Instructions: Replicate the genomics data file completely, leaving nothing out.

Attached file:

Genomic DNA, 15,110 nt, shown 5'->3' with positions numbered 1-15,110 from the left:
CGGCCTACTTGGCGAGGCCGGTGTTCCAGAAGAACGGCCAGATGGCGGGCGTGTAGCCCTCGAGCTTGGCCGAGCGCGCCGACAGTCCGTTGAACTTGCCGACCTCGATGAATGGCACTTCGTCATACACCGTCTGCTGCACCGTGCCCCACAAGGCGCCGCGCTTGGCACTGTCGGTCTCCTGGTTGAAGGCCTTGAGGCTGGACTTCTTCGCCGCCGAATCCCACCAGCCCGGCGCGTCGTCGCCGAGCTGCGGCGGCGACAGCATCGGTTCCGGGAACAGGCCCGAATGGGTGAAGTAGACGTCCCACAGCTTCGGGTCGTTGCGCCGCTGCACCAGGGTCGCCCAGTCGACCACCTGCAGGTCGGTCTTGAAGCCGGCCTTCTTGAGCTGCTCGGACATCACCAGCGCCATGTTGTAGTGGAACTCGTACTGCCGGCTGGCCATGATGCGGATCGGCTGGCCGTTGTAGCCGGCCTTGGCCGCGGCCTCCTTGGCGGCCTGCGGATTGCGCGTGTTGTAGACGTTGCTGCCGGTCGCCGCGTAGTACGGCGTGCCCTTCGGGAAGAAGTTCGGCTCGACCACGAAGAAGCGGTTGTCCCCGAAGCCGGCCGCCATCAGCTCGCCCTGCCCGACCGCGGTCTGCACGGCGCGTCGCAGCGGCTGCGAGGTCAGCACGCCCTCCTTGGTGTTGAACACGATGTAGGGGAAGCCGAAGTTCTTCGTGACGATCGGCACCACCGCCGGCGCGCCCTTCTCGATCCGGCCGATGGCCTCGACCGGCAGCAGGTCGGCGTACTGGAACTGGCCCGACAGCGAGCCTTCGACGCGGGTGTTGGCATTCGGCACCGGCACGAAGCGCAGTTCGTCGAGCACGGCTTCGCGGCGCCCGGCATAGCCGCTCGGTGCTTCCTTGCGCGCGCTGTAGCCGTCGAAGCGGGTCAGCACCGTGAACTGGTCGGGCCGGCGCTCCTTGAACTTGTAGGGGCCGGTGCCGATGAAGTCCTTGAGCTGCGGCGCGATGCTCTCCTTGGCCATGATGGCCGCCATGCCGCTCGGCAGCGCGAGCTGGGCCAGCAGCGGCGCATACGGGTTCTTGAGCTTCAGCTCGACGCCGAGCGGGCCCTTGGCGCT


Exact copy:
Genomic DNA, 15,110 nt, shown 5'->3' with positions numbered 1-15,110 from the left:
CGGCCTACTTGGCGAGGCCGGTGTTCCAGAAGAACGGCCAGATGGCGGGCGTGTAGCCCTCGAGCTTGGCCGAGCGCGCCGACAGTCCGTTGAACTTGCCGACCTCGATGAATGGCACTTCGTCATACACCGTCTGCTGCACCGTGCCCCACAAGGCGCCGCGCTTGGCACTGTCGGTCTCCTGGTTGAAGGCCTTGAGGCTGGACTTCTTCGCCGCCGAATCCCACCAGCCCGGCGCGTCGTCGCCGAGCTGCGGCGGCGACAGCATCGGTTCCGGGAACAGGCCCGAATGGGTGAAGTAGACGTCCCACAGCTTCGGGTCGTTGCGCCGCTGCACCAGGGTCGCCCAGTCGACCACCTGCAGGTCGGTCTTGAAGCCGGCCTTCTTGAGCTGCTCGGACATCACCAGCGCCATGTTGTAGTGGAACTCGTACTGCCGGCTGGCCATGATGCGGATCGGCTGGCCGTTGTAGCCGGCCTTGGCCGCGGCCTCCTTGGCGGCCTGCGGATTGCGCGTGTTGTAGACGTTGCTGCCGGTCGCCGCGTAGTACGGCGTGCCCTTCGGGAAGAAGTTCGGCTCGACCACGAAGAAGCGGTTGTCCCCGAAGCCGGCCGCCATCAGCTCGCCCTGCCCGACCGCGGTCTGCACGGCGCGTCGCAGCGGCTGCGAGGTCAGCACGCCCTCCTTGGTGTTGAACACGATGTAGGGGAAGCCGAAGTTCTTCGTGACGATCGGCACCACCGCCGGCGCGCCCTTCTCGATCCGGCCGATGGCCTCGACCGGCAGCAGGTCGGCGTACTGGAACTGGCCCGACAGCGAGCCTTCGACGCGGGTGTTGGCATTCGGCACCGGCACGAAGCGCAGTTCGTCGAGCACGGCTTCGCGGCGCCCGGCATAGCCGCTCGGTGCTTCCTTGCGCGCGCTGTAGCCGTCGAAGCGGGTCAGCACCGTGAACTGGTCGGGCCGGCGCTCCTTGAACTTGTAGGGGCCGGTGCCGATGAAGTCCTTGAGCTGCGGCGCGATGCTCTCCTTGGCCATGATGGCCGCCATGCCGCTCGGCAGCGCGAGCTGGGCCAGCAGCGGCGCATACGGGTTCTTGAGCTTCAGCTCGACGCCGAGCGGGCCCTTGGCGCT